134. Lenters L, Wazny K, Webb P, Ahmed T, Bhutta Z: Treatment of Severe and Moderate Acute Malnutrition in Low- and Middle-Income Settings: A Systematic Review, Meta-analysis and Delphi Process. BMC Public Health. 2013, 13 (Suppl 3): S23-PubMed CentralPubMedGoogle Scholar
  135. Sazawal S, Black RE: Effect of pneumonia case management on mortality in neonates, infants, and preschool children: a meta-analysis of community-based trials. Lancet Infect Dis. 2003, 3 (9): 547-556.PubMedGoogle Scholar
  136. Lamberti LM, Zakarija-Grković I, Walker CLF, Theodoratou E, Nair H, Campbell H, Black RE: Breastfeeding for reducing the risk of pneumonia morbidity and mortality in children under two: a systematic literature review and meta-analysis. BMC Public Health. 2013, 13 (3): 1-8.Google Scholar
  137. Das JK, Lassi ZS, Salam RA, Bhutta ZA: Effect of community based interventions on childhood diarrhea and pneumonia: uptake of treatment modalities and impact on mortality. BMC Public Health. 2013, 13 (Suppl 3): S29-PubMed CentralPubMedGoogle Scholar
  138. Wu T, Ni J, Wei J: Vitamin A for non-measles pneumonia in children. Cochrane Database Syst Rev. 2005, 3 (3): CD003700-PubMedGoogle Scholar
  139. Grotto I, Mimouni M, Gdalevich M, Mimouni D: Vitamin A supplementation and childhood morbidity from diarrhea and respiratory infections: a meta-analysis. J Pediatr. 2003, 142 (3): 297-304.PubMedGoogle Scholar
  140. Chen H, Zhuo Q, Yuan W, Wang J, Wu T: Vitamin A for preventing acute lower respiratory tract infections in children up to seven years of age. Cochrane Database Syst Rev. 2008, 1 (1): CD006090-PubMedGoogle Scholar
  141. Yakoob MY, Theodoratou E, Jabeen A, Imdad A, Eisele TP, Ferguson J, Jhass A, Rudan I, Campbell H, Black RE: Preventive zinc supplementation in developing countries: impact on mortality and morbidity due to diarrhea, pneumonia and malaria. BMC Public Health. 2011, 11 (Suppl 3): S23-PubMed CentralPubMedGoogle Scholar
  142. Gregorio GV, Gonzales ML, Dans LF, Martinez EG: Polymer-based oral rehydration solution for treating acute watery diarrhoea. Cochrane Database Syst Rev. 2009, 2 (2): CD006519-PubMedGoogle Scholar
  143. Hartling L, Bellemare S, Wiebe N, Russell K, Klassen TP, Craig W: Oral versus intravenous rehydration for treating dehydration due to gastroenteritis in children. Cochrane Database Syst Rev. 2006, 3 (3): CD004390-PubMedGoogle Scholar
  144. Hahn S, Kim S, Garner P: Reduced osmolarity oral rehydration solution for treating dehydration caused by acute diarrhoea in children. Cochrane Database Syst Rev. 2002, 1 (1): CD002847-PubMedGoogle Scholar
  145. Das JK, Kumar R, Salam RA, Freedman S, Bhutta ZA: The effect of antiemetics in childhood gastroenteritis. BMC Public Health. 2013, 13 (Suppl 3): S9-PubMed CentralPubMedGoogle Scholar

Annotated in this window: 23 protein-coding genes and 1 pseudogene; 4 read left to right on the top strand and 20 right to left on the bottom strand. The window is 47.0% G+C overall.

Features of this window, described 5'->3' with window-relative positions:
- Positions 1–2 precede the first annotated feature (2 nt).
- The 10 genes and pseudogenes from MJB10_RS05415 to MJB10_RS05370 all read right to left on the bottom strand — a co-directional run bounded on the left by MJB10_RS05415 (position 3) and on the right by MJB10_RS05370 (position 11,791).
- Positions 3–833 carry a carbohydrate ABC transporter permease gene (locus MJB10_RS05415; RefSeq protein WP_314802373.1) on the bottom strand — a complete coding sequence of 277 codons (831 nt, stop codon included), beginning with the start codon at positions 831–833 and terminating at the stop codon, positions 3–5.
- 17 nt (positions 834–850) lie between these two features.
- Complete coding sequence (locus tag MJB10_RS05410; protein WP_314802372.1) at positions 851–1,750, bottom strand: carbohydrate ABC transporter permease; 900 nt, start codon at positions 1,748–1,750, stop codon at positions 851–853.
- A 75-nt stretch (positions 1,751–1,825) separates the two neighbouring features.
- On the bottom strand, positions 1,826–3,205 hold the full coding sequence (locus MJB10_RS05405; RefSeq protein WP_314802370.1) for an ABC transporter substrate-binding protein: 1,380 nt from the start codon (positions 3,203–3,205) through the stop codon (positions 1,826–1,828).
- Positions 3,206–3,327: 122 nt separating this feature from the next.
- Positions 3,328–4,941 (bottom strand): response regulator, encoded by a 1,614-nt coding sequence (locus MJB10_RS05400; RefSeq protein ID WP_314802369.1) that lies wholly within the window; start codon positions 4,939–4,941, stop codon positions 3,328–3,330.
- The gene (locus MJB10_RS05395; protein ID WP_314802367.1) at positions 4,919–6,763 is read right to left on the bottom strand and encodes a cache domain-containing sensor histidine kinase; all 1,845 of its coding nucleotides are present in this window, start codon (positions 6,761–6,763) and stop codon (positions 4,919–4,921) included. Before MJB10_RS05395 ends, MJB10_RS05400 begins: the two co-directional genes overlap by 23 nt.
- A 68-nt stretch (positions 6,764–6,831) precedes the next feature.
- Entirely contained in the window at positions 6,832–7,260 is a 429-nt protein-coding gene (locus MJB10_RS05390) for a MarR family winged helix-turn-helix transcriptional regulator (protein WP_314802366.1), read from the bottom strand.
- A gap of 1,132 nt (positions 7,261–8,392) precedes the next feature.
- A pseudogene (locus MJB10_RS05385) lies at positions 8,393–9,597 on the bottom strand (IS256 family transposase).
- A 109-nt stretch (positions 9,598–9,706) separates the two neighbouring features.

146. Lenters LM, Das JK, Bhutta ZA: Systematic review of strategies to increase use of oral rehydration solution at the household level. BMC Public Health. 2013, 13 (Suppl 3): S28-PubMed CentralPubMedGoogle Scholar
  147. Christopher PR, David KV, John SM, Sankarapandian V: Antibiotic therapy for Shigella dysentery. Cochrane Database Syst Rev. 2010, 8 (8): CD006784-PubMedGoogle Scholar
  148. Traa BS, Walker CLF, Munos M, Black RE: Antibiotics for the treatment of dysentery in children. Int J Epidemiol. 2010, 39 (suppl 1): i70-i74.PubMed CentralPubMedGoogle Scholar
  149. Das JK, Ali A, Salam RA, Bhutta ZA: Antibiotics for the treatment of Cholera, Shigella and Cryptosporidium in children. BMC Public Health. 2013, 13 (Suppl 3): S10-PubMed CentralPubMedGoogle Scholar
  150. Bhutta ZA, Ali S, Cousens S, Ali TM, Haider BA, Rizvi A, Okong P, Bhutta SZ, Black RE: Alma-Ata: Rebirth and Revision 6 Interventions to address maternal, newborn, and child survival: what difference can integrated primary health care strategies make?. Lancet. 2008, 372 (9642): 972-989.PubMedGoogle Scholar
  151. Bhutta ZA, Darmstadt GL, Haws RA, Yakoob MY, Lawn JE: Delivering interventions to reduce the global burden of stillbirths: improving service supply and community demand. BMC Pregnancy and Childbirth. 2009, 9: Suppl 1-S7.Google Scholar

Copyright

© Lassi et al; licensee BioMed Central Ltd. 2014

This article is published under license to BioMed Central Ltd. This is an Open Access article distributed under the terms of the Creative Commons Attribution License (http://creativecommons.org/licenses/by/4.0), which permits unrestricted use, distribution, and reproduction in any medium, provided the original work is properly cited. The Creative Commons Public Domain Dedication waiver (http://creativecommons.org/publicdomain/zero/1.0/) applies to the data made available in this article, unless otherwise stated.